I loaded the car while Michael went to the apartment and picked up whatever we'd left (mostly recycling) - then we whizzed down to the Granby Hospital - and there was Jacques, sitting up in bed eating cucumber fresh from their garden! For a man we never thought we'd see again he was looking very much alive. And laughing, and the look on his face as he ate the thin slice of cucumber. Better than a lottery win, better than 600 threat count sheets, better than any upgrade or luxury suite.

We tried not to stay too long and tire him out, but it's hard because we love his company, and he's very gracious. We went with Louise to the family lounge and had a wonderful talk. She told me in the evenings, in their quiet time, she reads The Brutal Telling to him until he's too tired, and he falls asleep.

I can't tell you what that means to me, and does to me, to hear that. Better than any upgrade, or luxury suite, or 600 threat count sheets. But perhaps not quite as splendid as a single slice of cucumber.

Susan's arriving in an hour or so to stay at the cottage. The young couple who are there will leave in a couple of hours. She's Kelley - the daughter of our friend Wilder, and her husband is Brent. They have a 2 year old daughter, Freya. Brent is a doctor and has been deployed to Afghanistan. He's been there 6 months. This is his leave, so we gave them the cottage so that the family could be alone. Their thin slice of cucumber. But we did drop by briefly yesterday afternoon to say hi. We'd never met Brent. They're very brave. As are thousands and thousands of families - as you know.

We had a nap, then had dinner, and went to bed again. Fell asleep knowing how lucky we are - deep dreams of peace.

Saturday, 14 August 2010


sunny, hot, temps 30

Very hot, by Vancouver standards. Gorgeous day. Woke up to very loud sounds coming from outside our window. Since there's not much there except water we were a little baffled until we noticed...fins! A dorsal fin...two, three...and arched backs. A pod of dolphins was playing right outside our window! We didn't realize it at the time, but learned later that this is an extremely rare sighting. It was just after 6am. We threw on some clothes and ran out onto the then they'd moved on, but not too far. Though too far for a photo - sadly. But we were astonished, and thrilled and amazed.

We went for a walk, then, along the shore, and spoke to the people there - including two people sitting on their verandah's, and both had seen the dolphins too. And told us they'd never seen them there before. And were enraptured too.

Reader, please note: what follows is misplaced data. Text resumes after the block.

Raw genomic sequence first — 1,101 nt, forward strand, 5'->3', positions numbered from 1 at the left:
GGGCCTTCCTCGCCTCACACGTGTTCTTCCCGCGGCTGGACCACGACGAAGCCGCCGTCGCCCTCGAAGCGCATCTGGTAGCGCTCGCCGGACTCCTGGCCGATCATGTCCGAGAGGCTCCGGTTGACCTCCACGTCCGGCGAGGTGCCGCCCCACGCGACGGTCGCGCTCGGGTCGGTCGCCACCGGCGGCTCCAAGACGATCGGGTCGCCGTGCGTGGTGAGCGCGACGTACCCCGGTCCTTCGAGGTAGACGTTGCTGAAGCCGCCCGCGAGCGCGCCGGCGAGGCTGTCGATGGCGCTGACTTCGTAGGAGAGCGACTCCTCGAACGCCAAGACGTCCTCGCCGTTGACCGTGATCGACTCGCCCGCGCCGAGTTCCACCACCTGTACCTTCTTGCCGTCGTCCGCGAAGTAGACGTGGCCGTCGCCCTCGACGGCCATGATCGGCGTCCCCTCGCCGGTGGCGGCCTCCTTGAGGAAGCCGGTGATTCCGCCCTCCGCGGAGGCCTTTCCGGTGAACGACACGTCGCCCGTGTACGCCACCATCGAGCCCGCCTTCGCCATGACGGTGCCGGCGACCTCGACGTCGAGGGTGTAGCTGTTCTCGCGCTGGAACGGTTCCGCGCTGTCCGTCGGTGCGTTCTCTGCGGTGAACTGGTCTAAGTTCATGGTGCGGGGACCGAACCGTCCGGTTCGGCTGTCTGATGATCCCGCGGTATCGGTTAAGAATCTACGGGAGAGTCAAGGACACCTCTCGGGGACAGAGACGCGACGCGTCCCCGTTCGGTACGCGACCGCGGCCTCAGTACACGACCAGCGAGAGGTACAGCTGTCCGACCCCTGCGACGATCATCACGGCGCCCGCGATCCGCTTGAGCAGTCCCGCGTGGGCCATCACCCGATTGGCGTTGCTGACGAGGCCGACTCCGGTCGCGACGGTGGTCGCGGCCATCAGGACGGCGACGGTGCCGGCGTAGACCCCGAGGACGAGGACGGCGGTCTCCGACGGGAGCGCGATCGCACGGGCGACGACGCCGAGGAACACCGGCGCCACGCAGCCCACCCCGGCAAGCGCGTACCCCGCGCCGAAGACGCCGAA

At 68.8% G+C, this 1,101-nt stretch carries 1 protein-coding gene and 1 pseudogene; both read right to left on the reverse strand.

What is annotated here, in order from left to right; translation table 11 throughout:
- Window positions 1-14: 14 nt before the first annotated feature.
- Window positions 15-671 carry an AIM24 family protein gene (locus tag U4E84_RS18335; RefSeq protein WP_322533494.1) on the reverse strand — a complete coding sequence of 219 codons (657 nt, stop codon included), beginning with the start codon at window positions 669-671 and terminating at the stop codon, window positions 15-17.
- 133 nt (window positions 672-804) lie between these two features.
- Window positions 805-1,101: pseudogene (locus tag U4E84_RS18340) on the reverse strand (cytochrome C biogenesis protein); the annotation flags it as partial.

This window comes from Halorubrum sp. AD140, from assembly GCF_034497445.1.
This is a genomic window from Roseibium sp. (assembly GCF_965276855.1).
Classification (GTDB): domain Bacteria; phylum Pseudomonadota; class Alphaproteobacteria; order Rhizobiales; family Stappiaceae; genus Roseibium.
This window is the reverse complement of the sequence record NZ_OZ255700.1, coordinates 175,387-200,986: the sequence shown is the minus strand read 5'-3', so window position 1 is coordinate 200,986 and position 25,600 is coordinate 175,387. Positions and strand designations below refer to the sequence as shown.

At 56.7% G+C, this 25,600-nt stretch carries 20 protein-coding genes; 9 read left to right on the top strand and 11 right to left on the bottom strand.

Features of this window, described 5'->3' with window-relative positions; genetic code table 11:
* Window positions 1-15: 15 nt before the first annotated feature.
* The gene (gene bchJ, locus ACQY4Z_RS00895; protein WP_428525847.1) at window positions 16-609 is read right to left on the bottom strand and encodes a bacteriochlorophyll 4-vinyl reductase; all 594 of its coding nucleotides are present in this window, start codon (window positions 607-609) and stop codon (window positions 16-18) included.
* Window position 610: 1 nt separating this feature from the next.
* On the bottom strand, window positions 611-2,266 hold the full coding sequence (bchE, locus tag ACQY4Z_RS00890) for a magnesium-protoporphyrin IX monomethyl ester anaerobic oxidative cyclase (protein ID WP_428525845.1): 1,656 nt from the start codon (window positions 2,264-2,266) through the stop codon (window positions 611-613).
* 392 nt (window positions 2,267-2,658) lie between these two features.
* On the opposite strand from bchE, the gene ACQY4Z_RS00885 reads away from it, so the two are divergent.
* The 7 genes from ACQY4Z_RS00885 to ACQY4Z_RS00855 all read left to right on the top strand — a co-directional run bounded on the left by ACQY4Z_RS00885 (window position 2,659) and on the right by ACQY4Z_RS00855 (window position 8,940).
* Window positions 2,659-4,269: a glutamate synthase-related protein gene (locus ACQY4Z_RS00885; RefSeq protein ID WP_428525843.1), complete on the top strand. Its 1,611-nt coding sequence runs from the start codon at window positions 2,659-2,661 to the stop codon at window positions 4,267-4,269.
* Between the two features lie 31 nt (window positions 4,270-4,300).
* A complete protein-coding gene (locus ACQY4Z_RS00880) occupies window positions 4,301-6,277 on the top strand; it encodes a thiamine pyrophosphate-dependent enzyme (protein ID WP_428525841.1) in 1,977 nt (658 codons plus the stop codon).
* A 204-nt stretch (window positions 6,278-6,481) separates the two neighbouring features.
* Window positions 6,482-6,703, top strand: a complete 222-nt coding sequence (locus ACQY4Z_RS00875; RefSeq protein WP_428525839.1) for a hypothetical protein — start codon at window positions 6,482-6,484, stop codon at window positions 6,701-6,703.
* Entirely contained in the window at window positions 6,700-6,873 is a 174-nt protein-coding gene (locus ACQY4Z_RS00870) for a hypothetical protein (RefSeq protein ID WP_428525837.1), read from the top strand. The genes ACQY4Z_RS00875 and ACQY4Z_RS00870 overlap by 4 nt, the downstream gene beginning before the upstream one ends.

There's also a grey whale out there, but we didn't see it.

Lonnie and Susan picked us up at 8:30 - we'd packed and checked out - and drove us to the literary festival grounds. We went up to the I have to say, I was a little worried that at 9am on Saturday there'd be four of us there....and 400 empty seats. So I was relieved when there was already a line-up. And by the time Lonnie introduced me the place was packed.

Lonnie was hilarious - telling everyone how our reaction to everything we saw was, "oh wow' or 'oh my God'. Not particularly creative or descriptive. He had them howling with laughter! And it was quite true. Even coming back on the ferry tonight Michael and I kept repeating, Oh Wow...Oh my god, look at that.

It is so beautiful.

The event went very well - always a relief...and great questions from the audience. Lots of books to sign - which is also a relief. Then Michael and I had a coffee with Lawrence Hill and his wife Miranda. Such incredibly kind people. So supportive of other writers. Warm and funny and generous.

Then Pat picked us up to take us to a gathering of three book clubs, who'd invited us to this wonderful pot luck lunch down the coast. Such nice people - fascinating to listen to their lives and experiences. And it was sure a treat to have a healthy, home-made meal.

Then back to the festival...chatted with a few people - then changed into travel chothes, and Lonnie and Susan took us to the ferry. An airport limo met us at the other side, and now we're at the the gate...with three hours until the flight!

Long day. We arrive about 7am (or might be 8) in Montreal. Will grab a cab to the apartment, pack our stuff, hop in the car and get to the Granby hospital to see Jacques and Louise. How wonderful that will be!

And then, home to Sutton. Long day. But a good day. I'm thinking we might call Pat and ask if she can pick up some groceries for us - milk and fruit...just something for breakfast Monday. I think we'll be way too tired to do shopping.

Looking forward to our own beds.

But, as you've probably gathered, the Sunshine Coast Festival of the Written Arts is one spectacular literary festival. I think it's the best we've ever been at. To get more than 400 people at each event, at give each author a full hour to talk, read, take's bliss.

I'll blog again Monday. Our friend Susan's arriving Monday for a couple of weeks stay in the cottage...coming for dinner Monday night. I hope she doesn't mind milk and fruit. And a photo of a pie for dessert.

Speak to you then.

Friday, 13 August 2010

All red in the face

Brilliant sunshine, hot, temps 28